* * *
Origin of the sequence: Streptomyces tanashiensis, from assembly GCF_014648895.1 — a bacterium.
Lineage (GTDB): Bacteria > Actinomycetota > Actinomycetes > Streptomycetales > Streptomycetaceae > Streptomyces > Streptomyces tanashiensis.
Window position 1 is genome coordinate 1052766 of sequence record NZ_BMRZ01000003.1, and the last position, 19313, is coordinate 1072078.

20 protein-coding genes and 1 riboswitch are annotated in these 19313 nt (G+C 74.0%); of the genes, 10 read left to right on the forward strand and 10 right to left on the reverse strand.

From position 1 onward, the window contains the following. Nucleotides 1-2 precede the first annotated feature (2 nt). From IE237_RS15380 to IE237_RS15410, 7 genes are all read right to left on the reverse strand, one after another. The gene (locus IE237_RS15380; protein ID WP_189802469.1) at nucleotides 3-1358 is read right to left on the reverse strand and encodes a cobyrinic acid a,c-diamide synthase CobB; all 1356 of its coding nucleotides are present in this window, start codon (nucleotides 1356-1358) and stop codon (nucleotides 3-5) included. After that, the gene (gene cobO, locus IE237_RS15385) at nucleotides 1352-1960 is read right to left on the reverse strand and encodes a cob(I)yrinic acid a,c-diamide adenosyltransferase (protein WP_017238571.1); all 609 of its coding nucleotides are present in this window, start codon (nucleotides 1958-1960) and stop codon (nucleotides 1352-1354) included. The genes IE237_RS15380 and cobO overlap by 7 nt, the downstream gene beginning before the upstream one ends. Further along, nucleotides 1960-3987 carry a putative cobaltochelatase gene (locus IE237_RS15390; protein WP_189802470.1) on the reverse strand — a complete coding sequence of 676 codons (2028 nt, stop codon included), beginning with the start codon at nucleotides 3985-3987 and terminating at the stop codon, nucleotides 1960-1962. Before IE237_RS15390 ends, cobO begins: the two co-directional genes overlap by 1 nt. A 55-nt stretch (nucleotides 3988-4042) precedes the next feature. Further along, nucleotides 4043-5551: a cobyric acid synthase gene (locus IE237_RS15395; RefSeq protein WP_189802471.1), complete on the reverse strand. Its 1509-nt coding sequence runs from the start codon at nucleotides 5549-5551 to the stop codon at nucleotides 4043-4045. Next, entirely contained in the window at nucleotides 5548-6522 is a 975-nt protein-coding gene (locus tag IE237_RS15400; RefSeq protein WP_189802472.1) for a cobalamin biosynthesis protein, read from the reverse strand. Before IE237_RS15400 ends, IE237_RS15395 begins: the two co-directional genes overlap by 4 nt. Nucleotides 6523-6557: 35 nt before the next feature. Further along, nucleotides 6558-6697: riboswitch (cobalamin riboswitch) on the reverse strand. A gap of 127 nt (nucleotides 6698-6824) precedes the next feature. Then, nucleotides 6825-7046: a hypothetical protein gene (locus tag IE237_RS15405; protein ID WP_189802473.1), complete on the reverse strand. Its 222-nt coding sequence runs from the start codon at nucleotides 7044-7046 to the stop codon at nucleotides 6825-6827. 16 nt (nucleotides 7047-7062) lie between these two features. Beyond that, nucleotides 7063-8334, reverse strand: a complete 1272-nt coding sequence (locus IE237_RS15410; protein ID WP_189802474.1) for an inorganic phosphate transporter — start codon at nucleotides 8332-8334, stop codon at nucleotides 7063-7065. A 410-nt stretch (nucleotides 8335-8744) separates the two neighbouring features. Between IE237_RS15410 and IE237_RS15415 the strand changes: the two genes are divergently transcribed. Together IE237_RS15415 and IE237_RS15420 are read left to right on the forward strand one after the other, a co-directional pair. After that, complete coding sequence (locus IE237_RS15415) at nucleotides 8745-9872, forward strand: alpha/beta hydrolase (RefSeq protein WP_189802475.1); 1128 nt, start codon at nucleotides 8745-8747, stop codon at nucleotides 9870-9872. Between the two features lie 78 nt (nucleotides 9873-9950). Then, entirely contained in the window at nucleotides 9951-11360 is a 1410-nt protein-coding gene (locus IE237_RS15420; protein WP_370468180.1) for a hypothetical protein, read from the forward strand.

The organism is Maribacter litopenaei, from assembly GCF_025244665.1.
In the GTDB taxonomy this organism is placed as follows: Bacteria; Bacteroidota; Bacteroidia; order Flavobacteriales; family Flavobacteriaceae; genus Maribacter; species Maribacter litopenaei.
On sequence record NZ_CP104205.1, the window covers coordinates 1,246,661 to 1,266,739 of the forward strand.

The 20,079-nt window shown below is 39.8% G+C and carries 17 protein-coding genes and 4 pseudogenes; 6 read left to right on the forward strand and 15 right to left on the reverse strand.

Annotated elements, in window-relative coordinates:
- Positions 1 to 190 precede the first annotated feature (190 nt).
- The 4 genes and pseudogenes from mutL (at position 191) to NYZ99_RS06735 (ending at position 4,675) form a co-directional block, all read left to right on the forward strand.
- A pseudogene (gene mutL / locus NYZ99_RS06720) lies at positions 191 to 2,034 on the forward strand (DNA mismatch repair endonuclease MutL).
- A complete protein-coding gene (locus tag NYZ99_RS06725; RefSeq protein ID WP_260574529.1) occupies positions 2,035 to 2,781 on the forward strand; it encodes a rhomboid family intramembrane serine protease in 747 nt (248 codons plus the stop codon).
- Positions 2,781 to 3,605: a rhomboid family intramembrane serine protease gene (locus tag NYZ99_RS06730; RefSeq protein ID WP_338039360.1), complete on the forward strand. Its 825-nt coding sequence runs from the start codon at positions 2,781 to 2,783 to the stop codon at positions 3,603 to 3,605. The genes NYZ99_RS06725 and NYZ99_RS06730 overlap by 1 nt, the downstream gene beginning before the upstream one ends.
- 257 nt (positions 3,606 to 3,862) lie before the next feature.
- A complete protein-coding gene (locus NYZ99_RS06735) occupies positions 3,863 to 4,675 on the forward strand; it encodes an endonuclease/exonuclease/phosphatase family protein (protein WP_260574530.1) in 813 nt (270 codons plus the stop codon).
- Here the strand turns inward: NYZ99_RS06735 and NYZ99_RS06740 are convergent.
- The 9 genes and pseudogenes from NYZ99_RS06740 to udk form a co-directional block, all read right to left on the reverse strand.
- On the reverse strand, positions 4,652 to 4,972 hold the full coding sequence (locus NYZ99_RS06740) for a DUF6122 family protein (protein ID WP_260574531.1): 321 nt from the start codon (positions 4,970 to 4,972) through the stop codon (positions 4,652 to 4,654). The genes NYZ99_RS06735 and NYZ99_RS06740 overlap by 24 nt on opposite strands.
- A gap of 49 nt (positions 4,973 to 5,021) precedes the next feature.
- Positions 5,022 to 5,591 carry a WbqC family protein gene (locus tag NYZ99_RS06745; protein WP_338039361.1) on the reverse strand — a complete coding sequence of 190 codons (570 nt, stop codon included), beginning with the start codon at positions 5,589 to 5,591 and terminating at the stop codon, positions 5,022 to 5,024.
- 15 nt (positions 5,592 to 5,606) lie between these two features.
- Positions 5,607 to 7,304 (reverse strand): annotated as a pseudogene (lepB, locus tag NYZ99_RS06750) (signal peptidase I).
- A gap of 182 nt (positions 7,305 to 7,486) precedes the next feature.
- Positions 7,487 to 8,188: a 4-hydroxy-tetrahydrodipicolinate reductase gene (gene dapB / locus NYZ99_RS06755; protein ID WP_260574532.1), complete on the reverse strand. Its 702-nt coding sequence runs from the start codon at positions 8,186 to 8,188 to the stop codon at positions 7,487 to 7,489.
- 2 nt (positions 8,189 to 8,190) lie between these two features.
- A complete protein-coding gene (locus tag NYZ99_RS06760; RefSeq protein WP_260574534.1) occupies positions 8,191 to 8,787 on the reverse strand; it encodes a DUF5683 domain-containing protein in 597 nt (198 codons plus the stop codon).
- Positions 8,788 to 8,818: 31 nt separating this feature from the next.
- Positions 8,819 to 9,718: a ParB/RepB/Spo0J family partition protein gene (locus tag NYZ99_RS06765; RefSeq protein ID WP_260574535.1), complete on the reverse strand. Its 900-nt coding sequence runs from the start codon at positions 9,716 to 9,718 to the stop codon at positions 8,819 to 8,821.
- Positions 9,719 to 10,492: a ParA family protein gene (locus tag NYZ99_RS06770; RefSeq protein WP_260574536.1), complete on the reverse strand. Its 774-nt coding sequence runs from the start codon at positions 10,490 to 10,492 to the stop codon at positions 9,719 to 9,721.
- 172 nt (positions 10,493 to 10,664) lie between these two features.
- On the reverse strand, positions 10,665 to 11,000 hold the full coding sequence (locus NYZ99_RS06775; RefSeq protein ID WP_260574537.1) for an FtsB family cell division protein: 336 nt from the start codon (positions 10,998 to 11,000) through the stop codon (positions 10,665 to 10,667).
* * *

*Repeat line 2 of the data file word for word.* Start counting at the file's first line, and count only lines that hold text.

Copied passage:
Lineage (GTDB): Bacteria > Actinomycetota > Actinomycetes > Streptomycetales > Streptomycetaceae > Streptomyces > Streptomyces tanashiensis.